Eye Snake - High Level Design

Project Rationale

In 1848, Emil du Bois-Reymond observed that the cornea of the eye is electrically positive relative to the back of the eye. It is as if the eye were acting as a single dipole oriented from the retina to the cornea. These corneoretinal potentials are well in the range of 0.4- 1.0 mV. Therefore as the eye moves, this moving and rotating dipole source generates signals that can correspond to eye movements. This forms the basis of the electro-oculogram (EOG). Typical signal magnitudes range from 5-20 µV per degree.

The electro-ocular potentials were interfaced with the Snake game to test the user’s ability to play the game by moving their eyes left, right, up and down. Because it is difficult to view the screen if the user’s eyes are held in the position of “left,” the direction of the snake’s movement will be triggered when the user moves his/her eyes in that direction, whereupon the snake will continue to travel in that direction until the user’s eyes indicates a change in direction. Also, while it would be ideal for the user’s eyes not to swing from corner to corner, we’re not able to ensure that for each test subject and between each individual subject that they would be move their eyes to an angle of thirty degrees consistently. Therefore, left corresponds to rolling your eyes all the way to the left, and up corresponds to looking up at the ceiling.

The figure above shows the measurement of horizontal eye movements by placing a pair of electrodes outside of the left and right eye where the outer canthi are. At rest, the electrodes will be the same potential and thus, no voltage is recorded. The rotation of the eye to the right causes the difference of the potential to be the positive in the direction of movement relative to the second electrode. This same concept applies to the measurement of vertical eye movements as well.
Reference: JHU Biopotential Measurement Lecture Slides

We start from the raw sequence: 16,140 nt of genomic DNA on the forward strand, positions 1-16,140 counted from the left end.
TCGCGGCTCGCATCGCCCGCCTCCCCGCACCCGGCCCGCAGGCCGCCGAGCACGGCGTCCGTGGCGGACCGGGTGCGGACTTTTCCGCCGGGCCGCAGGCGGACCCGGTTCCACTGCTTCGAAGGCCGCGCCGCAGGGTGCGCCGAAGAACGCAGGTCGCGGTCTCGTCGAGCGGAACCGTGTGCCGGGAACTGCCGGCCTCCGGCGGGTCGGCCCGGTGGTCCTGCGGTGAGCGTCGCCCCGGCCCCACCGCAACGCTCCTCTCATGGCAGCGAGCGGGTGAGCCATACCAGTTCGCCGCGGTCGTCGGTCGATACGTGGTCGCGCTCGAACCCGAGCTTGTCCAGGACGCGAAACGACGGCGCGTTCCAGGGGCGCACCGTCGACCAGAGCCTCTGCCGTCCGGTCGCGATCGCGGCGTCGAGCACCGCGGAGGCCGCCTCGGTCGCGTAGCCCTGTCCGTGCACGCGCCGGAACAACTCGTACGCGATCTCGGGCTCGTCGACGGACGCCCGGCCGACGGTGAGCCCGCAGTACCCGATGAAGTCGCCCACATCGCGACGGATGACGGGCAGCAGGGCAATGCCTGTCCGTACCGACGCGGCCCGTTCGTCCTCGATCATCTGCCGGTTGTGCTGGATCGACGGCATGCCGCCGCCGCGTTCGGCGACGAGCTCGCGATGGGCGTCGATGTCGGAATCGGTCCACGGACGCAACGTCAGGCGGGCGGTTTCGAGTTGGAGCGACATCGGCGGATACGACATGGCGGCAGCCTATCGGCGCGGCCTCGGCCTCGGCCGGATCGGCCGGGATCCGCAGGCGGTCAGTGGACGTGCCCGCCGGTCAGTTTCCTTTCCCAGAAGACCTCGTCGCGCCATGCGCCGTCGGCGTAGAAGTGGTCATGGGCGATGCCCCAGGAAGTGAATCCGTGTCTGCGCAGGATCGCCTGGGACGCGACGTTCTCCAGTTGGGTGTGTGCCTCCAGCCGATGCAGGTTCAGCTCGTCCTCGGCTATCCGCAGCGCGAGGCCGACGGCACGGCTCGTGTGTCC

Known Tradeoffs

Electro-oculography has a major tradeoff over other methods such an infrared sensitive cameras for determining eye movement. One of its greatest disadvantages of EOGs is that the corneoretinal potential is typically not fixed and has been shown to vary throughout the day. Moreover, it is subject to influences by light and fatigue, and other factors. Thus, frequent calibration and recalibration needs to be done. Other obstacles include muscle twitching and the general non-linearity of this method. EOGs can typically achieve up to ±2° accuracy and a maximum rotation through the EOG is ±70°. Unfortunately, the linearity becomes progressively worse for angles beyond 30°.

Because of these tradeoffs, at the beginning, this technology seemed a bit unreliable. Medical literature suggested that careful placement of electrodes and a minimally noisy environment was essential to achieving a minimal or any signal at all. In addition, in comparison with EMGs, EOGs, and EEGs, electro-oculograms (EOGs) have the smallest frequency and amplitude range as seen in the following table below. The likelihood of amplifying noise and not receiving a readable electro-ocular potential was a challenge that we were willing to take.

Frequencies of Biopotentials
Signal Frequency Range (Hz) Amplitude Range (mV)
EOG 0.01-30 0.001-0.3
ECG 0.01-100 0.05-3
EEG 0.1-80 0.001-1
EMG 50-3000 0.01-100

High Level Analog Block Diagram

The following figure shows the overall high-level design for our electro-oculogram:

Background Math

As mentioned in the chart above, the EOG potential is on the order of 5-20 μV per degree of rotation. We calculated which resistor to use for the instrumentation amplifier by using the following equation:

Gain = 1 + 50 kΩ / Rg where RG = 220 - 330 Ω
This gain on top of an inverting amplifier with a gain 10 gives us a gain of approximately 1525 to 2280. Therefore, for each degree of rotation in the eye, 30-50 mV signal will be generated. For >30 degree rotations in the eye, this would generate a sufficient signal on the order of 2-4 Vpp to be fed into the analog digital converter of the MCU.
Moreover, by understanding that the EOG frequency is between 0.01 – 30 Hz, we utilized an inverting active low pass filter to filter out 60 Hz noise and other noise signals that may be picked up through the electrodes. The 3 dB cutoff frequency can be calculated using the following formula:
1/(2πRC) = 1/(2π * 51 kΩ * 0.1 μF) = 31.2 Hz


We don’t know of any existing patents, copyrights, and standards that we could be infringing upon. We do owe the credit of the game design to the inventor of the Snake game. However, the game is so old that we were unable to find out who originally wrote the game; there are, however, multitudes of different versions of snake online, so we are fairly certain that the game we have written does not infringe on any copyright.

Theo Chao (tc99), Diane Chang (dcc34) © 2005